Difference Between Kale and Collard Greens

Kale vs Collard Greens
 

It is quite hard to discern the true difference between cooking greens sometimes and Kale and Collard Greens is no exception. As a part of  the same cultivar group, Acephala of the Brassica oleracea species, it must also be mentioned that kale and collard greens are also almost genetically identical which makes figuring out the differences between the two greens even more difficult.

What is Kale?

Also known as borecole and scientifically known as Brassica oleraceaAcephala Group, kale is a type of cabbage available in light green, green, dark green, violet-green or violet-brown colours. There are five kale varieties that are classified according to the leaf type; curly-leaved, plain-leaved, Rape kale, leaf and spear and CavoloNeru also known as  Tuscan Cabbage , black cabbage, Tuscan Kale, Lacinato and dinosaur kale.

Kale, high in calcium, vitamin K, vitamin C, and beta carotene, is also known for the amount of indole-3-carbinol. Indole-3-carbinol boosts DNA repair in cells. As a result, it blocks the growth of cancer cells. Kale is also known for lowering cholesterol and decreasing the absorption of dietary fat.

Tender green kale is a popular addition in salads as it contributes with an intense flavour while when dehydrated or baked, it resembles the consistency of a potato chip.Because of this, kale chips are quite popular as a healthy snack. Many a dish is made with the contribution of kale. Colcannon  from Ireland, the Tuscan soup ribollita, caldoverde from Portugal, ugali from the eastern African Great Lakes region are among the myriad of dishes that can be prepared with kale.  Kale is reduced in flavour considerably when combined with lemon juice or oils and is known to taste sweet and more flavourful once it has been exposed to frost.

Kale, cooked, boiled, drained, without salt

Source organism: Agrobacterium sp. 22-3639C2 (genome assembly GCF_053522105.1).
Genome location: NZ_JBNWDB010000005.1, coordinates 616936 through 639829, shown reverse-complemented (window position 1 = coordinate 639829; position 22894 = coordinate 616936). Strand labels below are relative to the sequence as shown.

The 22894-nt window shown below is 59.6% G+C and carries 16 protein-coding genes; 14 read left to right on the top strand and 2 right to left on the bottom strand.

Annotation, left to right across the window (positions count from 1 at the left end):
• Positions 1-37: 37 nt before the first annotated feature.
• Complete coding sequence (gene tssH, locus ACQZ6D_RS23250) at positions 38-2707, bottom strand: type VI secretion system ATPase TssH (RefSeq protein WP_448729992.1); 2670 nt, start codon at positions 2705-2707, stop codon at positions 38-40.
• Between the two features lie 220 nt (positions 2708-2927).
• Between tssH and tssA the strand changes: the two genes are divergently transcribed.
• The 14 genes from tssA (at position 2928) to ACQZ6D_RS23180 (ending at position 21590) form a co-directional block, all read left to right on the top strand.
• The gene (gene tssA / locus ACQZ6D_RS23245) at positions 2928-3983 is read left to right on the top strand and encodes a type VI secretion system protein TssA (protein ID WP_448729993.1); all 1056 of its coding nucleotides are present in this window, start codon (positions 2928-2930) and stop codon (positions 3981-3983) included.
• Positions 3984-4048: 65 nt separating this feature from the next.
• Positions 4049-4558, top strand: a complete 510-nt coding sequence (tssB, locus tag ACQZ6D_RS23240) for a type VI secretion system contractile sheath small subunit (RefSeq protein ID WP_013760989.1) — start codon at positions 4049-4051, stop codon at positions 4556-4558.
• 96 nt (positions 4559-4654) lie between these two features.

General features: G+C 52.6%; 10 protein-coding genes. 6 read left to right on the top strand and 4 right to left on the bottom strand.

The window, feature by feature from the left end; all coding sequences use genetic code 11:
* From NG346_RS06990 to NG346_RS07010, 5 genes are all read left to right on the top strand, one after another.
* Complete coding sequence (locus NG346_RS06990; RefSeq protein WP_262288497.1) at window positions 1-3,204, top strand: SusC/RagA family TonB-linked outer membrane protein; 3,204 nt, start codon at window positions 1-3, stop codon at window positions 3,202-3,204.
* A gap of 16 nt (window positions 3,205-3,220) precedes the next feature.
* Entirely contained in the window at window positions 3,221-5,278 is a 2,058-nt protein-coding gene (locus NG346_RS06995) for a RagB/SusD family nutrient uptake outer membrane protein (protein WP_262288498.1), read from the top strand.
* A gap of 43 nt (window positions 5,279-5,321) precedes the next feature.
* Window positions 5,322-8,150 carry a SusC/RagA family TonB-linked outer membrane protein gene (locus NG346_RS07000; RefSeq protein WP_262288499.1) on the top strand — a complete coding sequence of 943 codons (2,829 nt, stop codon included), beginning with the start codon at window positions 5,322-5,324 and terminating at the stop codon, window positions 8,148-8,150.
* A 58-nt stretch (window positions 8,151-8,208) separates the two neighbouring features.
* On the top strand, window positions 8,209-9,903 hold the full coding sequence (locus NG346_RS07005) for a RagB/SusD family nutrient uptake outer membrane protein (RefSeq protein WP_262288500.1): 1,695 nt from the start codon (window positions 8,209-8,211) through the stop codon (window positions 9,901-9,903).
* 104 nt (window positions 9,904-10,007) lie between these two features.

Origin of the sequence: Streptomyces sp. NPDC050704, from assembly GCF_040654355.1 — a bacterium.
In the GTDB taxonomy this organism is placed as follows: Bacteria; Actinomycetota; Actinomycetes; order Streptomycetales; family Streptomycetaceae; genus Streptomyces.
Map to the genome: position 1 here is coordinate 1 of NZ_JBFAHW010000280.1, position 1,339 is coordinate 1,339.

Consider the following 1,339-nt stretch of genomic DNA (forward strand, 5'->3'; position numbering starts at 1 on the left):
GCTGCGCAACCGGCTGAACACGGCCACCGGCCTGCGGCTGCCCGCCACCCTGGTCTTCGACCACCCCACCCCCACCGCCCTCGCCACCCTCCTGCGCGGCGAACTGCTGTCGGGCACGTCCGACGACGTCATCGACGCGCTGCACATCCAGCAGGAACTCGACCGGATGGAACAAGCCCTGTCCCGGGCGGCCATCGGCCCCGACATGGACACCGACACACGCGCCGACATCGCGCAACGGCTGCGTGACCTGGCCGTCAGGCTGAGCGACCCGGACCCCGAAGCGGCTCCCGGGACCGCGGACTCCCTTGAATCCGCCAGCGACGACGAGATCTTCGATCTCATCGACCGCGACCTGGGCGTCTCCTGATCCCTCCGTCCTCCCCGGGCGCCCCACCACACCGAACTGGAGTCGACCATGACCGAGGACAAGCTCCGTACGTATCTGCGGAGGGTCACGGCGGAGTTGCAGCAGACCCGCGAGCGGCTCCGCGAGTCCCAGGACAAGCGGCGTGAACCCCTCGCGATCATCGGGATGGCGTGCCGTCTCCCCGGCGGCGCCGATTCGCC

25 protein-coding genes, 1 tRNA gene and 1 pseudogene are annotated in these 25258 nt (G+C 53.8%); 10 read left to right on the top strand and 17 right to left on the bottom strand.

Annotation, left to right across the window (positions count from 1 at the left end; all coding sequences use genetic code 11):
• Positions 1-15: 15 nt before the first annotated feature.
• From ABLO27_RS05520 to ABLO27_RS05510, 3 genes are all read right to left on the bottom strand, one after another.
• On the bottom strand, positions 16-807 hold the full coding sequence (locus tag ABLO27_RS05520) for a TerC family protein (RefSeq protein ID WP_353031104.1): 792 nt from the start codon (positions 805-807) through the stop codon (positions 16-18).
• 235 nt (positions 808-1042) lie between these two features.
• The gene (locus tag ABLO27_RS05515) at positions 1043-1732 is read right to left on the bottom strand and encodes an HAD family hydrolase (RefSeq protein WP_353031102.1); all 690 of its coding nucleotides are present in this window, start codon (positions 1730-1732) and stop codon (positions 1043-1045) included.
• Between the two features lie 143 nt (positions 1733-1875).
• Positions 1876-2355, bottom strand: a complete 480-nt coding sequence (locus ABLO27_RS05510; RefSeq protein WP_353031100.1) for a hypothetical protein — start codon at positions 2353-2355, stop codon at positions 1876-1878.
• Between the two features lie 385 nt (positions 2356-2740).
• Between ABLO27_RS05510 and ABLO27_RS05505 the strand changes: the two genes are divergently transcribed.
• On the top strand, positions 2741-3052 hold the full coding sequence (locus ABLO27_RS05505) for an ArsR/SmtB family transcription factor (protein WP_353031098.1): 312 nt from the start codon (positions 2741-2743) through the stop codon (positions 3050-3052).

Nutritional value per 100 g (3.5 oz)

Energy

117 kJ (28 kcal)

Carbohydrates

5.63 g

   – Sugars

1.25 g

   – Dietary fiber

2 g

Protein

1.9 g

Vitamin A equiv.

681 μg (85%)

   – beta-carotene

8173 μg (76%)

Vitamin B6

0.138 mg (11%)

Vitamin C

41 mg (49%)

Vitamin E

0.85 mg (6%)

Vitamin K

817 μg (778%)

Calcium

72 mg (7%)

Iron

0.9 mg (7%)

Manganese

0.416 mg (20%)

Source: Wikipedia, http://en.wikipedia.org/wiki/Kale, 24 Apr 2014 

What are Collard Greens?

Collard greens is an umbrella term used in American English for loose-leafed cultivars of Brassica oleracea belonging to the Acephala Group which also features broccoli and cabbage. Grown for their large, edible leaves, collard greens are widely grown in countries like India, Brazil, Africa, Portugal, Spain, and the southern United States.

The name collard is derived from the term “colewort” which means wild cabbage. Collard greens are biennial where winter frost occurs and perennial in colder countries. With an upright stalk growing up to two feet tall, it features large, loose, dark coloured leaves which do not form a head like in a cabbage. Collard greens are known to be more nutritious and rich in flavour after the first frost during the cold months. Best picked before reaching their maximum size, collard greens are at their texturally best during this period.

Collard greens are known to contain a considerable amount of soluble fibre, vitamin C, vitamin K and also certain nutrient with antiviral, antibacterial, anticancer properties such as diindolylmethane and sulforaphane.

Collards, frozen, chopped, cooked, boiled, drained, without salt

Nutritional value per 100 g (3.5 oz)

Energy

151 kJ (36 kcal)

Carbohydrates

7.1 g

   – Sugars

0.57 g

   – Dietary fiber

2.8 g

Protein

2.97 g

Vitamin A equiv.

575 μg (72%)

   – beta-carotene

6818 μg (63%)

Riboflavin (vit. B2)

0.115 mg (10%)

Vitamin B6

0.114 mg (9%)

Folate (vit. B9)

76 μg (19%)

Vitamin C

26.4 mg (32%)

Vitamin E

1.25 mg (8%)

Vitamin K

623.2 μg (594%)

Calcium

210 mg (21%)

Iron

1.12 mg (9%)

Manganese

0.663 mg (32%)

Source: Wikipedia, http://en.wikipedia.org/wiki/Collard_greens, 24 Apr 2014

What is the difference between Kale and Collard Greens?

Kale | Borecole | Difference Between     Collards | Difference Between

• The texture and the taste of kale and collard greens is different. Kale is known to be chewier, thicker with a stronger and a more bitter flavour than collard greens.
• Collard features a medium green colour, a smooth texture and an oval shape. Kale has crinkled leaves with darker greyish green leaves.
• Kale packs more calories that collard greens.
• Collard greens are richer in carbohydrates and protein than kale. 

Although belonging to the same cultivar group Acephala of the Brassica oleracea species and thereby also being almost genetically similar, kale and collard greens are indeed two different vegetables that feature different nutrients as well as different uses in cuisine.